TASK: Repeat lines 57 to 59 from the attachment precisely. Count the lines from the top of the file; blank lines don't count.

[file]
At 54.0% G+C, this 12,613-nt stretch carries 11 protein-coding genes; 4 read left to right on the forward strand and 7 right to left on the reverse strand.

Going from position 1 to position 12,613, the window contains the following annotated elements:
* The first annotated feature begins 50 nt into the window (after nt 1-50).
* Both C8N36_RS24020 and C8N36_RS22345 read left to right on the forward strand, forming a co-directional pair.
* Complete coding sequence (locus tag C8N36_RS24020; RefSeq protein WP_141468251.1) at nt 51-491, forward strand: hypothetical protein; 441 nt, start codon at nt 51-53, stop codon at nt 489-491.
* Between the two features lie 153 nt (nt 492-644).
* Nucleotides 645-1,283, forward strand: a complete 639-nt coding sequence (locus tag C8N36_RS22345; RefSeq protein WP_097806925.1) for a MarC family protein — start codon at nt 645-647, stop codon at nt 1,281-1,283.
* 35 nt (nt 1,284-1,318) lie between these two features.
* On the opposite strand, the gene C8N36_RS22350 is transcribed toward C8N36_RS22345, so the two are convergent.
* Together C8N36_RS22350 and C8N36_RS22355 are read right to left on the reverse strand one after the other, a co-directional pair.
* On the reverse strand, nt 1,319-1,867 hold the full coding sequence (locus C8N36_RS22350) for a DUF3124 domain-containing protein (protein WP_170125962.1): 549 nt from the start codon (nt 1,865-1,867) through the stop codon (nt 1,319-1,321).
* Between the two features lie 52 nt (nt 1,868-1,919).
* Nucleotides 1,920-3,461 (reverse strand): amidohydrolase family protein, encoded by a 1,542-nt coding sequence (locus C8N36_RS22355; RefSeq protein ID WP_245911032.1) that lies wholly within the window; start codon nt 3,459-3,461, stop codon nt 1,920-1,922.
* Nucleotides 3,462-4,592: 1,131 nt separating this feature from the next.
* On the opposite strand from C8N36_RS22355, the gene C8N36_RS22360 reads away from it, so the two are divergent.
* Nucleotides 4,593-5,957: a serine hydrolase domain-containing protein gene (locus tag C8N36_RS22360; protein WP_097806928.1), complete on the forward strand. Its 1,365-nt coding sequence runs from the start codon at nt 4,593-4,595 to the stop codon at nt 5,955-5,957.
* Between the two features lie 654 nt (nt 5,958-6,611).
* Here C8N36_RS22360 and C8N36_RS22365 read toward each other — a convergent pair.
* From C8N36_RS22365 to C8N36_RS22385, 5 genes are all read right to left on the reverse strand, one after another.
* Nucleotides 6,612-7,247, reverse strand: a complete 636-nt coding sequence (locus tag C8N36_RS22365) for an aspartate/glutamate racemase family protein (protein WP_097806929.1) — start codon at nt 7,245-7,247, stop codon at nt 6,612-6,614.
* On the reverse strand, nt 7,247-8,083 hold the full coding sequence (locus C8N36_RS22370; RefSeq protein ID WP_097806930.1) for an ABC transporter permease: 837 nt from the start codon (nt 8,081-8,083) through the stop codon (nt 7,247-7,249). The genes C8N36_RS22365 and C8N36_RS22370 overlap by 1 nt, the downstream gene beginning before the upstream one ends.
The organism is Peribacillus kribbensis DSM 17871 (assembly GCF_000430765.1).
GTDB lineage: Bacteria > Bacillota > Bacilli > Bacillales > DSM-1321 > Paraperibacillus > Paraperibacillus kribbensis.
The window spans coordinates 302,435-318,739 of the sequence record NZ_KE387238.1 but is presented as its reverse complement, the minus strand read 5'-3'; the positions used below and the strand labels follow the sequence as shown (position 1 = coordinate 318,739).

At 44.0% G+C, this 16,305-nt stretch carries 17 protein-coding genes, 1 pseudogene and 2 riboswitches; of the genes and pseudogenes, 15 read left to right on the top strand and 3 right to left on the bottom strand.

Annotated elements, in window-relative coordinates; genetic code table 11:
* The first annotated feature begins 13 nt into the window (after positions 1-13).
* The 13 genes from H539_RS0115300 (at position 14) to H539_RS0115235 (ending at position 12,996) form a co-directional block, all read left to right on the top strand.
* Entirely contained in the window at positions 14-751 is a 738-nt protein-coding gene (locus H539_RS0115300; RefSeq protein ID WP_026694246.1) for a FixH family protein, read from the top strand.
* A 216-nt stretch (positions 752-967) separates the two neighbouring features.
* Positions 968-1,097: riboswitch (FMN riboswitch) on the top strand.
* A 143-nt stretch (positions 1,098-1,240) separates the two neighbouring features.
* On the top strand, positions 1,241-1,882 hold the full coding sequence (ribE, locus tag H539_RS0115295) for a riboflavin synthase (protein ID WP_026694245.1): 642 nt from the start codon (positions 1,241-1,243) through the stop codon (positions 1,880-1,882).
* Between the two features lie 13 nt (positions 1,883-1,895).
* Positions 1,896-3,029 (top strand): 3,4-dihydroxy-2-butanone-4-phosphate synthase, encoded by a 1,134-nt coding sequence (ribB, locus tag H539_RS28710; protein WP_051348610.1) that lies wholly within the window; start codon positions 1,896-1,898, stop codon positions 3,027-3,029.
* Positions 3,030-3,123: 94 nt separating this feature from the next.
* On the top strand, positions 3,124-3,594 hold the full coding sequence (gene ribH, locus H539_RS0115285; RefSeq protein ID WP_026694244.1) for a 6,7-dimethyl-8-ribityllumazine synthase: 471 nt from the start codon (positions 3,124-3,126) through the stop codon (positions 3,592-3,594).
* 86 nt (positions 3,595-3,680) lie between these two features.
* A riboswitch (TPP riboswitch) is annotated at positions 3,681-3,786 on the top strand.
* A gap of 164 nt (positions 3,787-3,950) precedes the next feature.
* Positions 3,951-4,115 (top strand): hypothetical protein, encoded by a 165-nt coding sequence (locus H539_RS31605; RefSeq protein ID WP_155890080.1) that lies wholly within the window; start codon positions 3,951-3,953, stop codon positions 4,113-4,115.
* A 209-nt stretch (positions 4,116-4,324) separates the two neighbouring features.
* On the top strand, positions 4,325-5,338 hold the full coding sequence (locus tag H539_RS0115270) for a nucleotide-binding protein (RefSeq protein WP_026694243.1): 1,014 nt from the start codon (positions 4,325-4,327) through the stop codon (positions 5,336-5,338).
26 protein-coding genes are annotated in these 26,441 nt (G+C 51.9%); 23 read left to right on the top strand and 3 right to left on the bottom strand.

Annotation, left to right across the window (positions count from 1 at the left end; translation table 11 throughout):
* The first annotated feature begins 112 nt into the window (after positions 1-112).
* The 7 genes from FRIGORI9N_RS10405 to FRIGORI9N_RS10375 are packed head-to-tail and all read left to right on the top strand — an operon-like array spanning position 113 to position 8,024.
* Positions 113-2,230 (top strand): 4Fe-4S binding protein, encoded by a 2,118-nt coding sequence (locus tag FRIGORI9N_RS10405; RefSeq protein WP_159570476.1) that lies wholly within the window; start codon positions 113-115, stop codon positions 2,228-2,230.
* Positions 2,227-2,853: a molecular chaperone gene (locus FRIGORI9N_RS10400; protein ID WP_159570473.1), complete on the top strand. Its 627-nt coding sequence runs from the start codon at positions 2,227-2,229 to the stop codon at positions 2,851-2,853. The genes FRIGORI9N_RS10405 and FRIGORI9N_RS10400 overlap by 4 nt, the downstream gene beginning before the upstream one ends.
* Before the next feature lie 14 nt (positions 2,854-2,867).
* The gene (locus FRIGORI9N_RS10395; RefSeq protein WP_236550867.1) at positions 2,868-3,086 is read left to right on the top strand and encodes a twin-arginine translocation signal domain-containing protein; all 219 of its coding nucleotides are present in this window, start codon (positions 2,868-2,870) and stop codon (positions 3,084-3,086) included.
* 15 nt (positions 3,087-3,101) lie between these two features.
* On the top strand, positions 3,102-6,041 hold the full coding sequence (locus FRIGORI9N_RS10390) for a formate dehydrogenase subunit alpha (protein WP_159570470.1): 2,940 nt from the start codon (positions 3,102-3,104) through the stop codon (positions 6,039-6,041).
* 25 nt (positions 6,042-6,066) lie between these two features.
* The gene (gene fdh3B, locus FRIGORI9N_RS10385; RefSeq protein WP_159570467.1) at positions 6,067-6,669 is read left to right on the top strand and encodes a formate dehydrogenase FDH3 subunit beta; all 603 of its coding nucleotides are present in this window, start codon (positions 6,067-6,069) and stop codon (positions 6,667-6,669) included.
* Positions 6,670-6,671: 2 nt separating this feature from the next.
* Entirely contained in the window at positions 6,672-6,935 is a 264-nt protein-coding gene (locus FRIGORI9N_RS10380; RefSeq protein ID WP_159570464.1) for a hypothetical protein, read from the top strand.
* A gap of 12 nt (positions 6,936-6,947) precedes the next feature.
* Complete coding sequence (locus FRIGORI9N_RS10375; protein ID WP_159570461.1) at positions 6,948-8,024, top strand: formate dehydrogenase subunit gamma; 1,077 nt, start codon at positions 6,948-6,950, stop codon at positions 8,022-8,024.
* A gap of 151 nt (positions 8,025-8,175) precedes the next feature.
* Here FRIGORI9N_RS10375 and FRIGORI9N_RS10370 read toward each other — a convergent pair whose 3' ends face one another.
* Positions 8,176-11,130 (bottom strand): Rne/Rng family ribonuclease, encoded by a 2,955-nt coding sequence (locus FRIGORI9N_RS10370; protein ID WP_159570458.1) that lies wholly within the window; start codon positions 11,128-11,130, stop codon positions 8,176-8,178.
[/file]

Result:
* Entirely contained in the window at positions 6,672-6,935 is a 264-nt protein-coding gene (locus FRIGORI9N_RS10380; RefSeq protein ID WP_159570464.1) for a hypothetical protein, read from the top strand.
* A gap of 12 nt (positions 6,936-6,947) precedes the next feature.
* Complete coding sequence (locus FRIGORI9N_RS10375; protein ID WP_159570461.1) at positions 6,948-8,024, top strand: formate dehydrogenase subunit gamma; 1,077 nt, start codon at positions 6,948-6,950, stop codon at positions 8,022-8,024.